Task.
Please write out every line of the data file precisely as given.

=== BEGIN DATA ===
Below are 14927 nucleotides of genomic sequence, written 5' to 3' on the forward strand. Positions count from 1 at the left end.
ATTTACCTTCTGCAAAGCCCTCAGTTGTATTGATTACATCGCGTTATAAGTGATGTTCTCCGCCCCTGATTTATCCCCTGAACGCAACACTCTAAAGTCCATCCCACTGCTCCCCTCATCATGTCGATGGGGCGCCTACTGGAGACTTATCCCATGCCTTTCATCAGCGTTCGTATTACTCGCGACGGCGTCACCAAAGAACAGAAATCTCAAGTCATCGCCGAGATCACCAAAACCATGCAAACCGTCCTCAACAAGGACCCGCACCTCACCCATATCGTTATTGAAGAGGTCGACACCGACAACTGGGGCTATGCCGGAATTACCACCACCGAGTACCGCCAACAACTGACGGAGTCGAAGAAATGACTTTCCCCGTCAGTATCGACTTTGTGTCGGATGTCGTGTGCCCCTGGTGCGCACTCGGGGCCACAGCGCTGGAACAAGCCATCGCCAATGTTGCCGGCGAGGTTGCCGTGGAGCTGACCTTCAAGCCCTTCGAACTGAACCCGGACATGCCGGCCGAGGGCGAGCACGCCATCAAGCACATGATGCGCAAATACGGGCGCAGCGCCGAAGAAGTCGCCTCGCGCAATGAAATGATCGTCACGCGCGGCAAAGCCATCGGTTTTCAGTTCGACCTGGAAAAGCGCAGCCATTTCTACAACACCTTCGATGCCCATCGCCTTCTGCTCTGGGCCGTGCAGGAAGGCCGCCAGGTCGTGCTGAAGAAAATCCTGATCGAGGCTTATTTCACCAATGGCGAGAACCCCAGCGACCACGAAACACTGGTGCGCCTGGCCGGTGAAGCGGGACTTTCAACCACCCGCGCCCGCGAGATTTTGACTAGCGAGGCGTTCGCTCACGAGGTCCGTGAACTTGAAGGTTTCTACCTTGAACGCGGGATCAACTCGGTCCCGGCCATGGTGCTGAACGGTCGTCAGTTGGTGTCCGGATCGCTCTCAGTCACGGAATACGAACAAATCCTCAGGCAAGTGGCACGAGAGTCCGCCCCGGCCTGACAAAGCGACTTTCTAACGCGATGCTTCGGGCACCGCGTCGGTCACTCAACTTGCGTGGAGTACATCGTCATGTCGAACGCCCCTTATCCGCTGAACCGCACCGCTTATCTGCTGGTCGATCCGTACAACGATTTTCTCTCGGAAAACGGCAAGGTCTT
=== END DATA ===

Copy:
Below are 14927 nucleotides of genomic sequence, written 5' to 3' on the forward strand. Positions count from 1 at the left end.
ATTTACCTTCTGCAAAGCCCTCAGTTGTATTGATTACATCGCGTTATAAGTGATGTTCTCCGCCCCTGATTTATCCCCTGAACGCAACACTCTAAAGTCCATCCCACTGCTCCCCTCATCATGTCGATGGGGCGCCTACTGGAGACTTATCCCATGCCTTTCATCAGCGTTCGTATTACTCGCGACGGCGTCACCAAAGAACAGAAATCTCAAGTCATCGCCGAGATCACCAAAACCATGCAAACCGTCCTCAACAAGGACCCGCACCTCACCCATATCGTTATTGAAGAGGTCGACACCGACAACTGGGGCTATGCCGGAATTACCACCACCGAGTACCGCCAACAACTGACGGAGTCGAAGAAATGACTTTCCCCGTCAGTATCGACTTTGTGTCGGATGTCGTGTGCCCCTGGTGCGCACTCGGGGCCACAGCGCTGGAACAAGCCATCGCCAATGTTGCCGGCGAGGTTGCCGTGGAGCTGACCTTCAAGCCCTTCGAACTGAACCCGGACATGCCGGCCGAGGGCGAGCACGCCATCAAGCACATGATGCGCAAATACGGGCGCAGCGCCGAAGAAGTCGCCTCGCGCAATGAAATGATCGTCACGCGCGGCAAAGCCATCGGTTTTCAGTTCGACCTGGAAAAGCGCAGCCATTTCTACAACACCTTCGATGCCCATCGCCTTCTGCTCTGGGCCGTGCAGGAAGGCCGCCAGGTCGTGCTGAAGAAAATCCTGATCGAGGCTTATTTCACCAATGGCGAGAACCCCAGCGACCACGAAACACTGGTGCGCCTGGCCGGTGAAGCGGGACTTTCAACCACCCGCGCCCGCGAGATTTTGACTAGCGAGGCGTTCGCTCACGAGGTCCGTGAACTTGAAGGTTTCTACCTTGAACGCGGGATCAACTCGGTCCCGGCCATGGTGCTGAACGGTCGTCAGTTGGTGTCCGGATCGCTCTCAGTCACGGAATACGAACAAATCCTCAGGCAAGTGGCACGAGAGTCCGCCCCGGCCTGACAAAGCGACTTTCTAACGCGATGCTTCGGGCACCGCGTCGGTCACTCAACTTGCGTGGAGTACATCGTCATGTCGAACGCCCCTTATCCGCTGAACCGCACCGCTTATCTGCTGGTCGATCCGTACAACGATTTTCTCTCGGAAAACGGCAAGGTCTT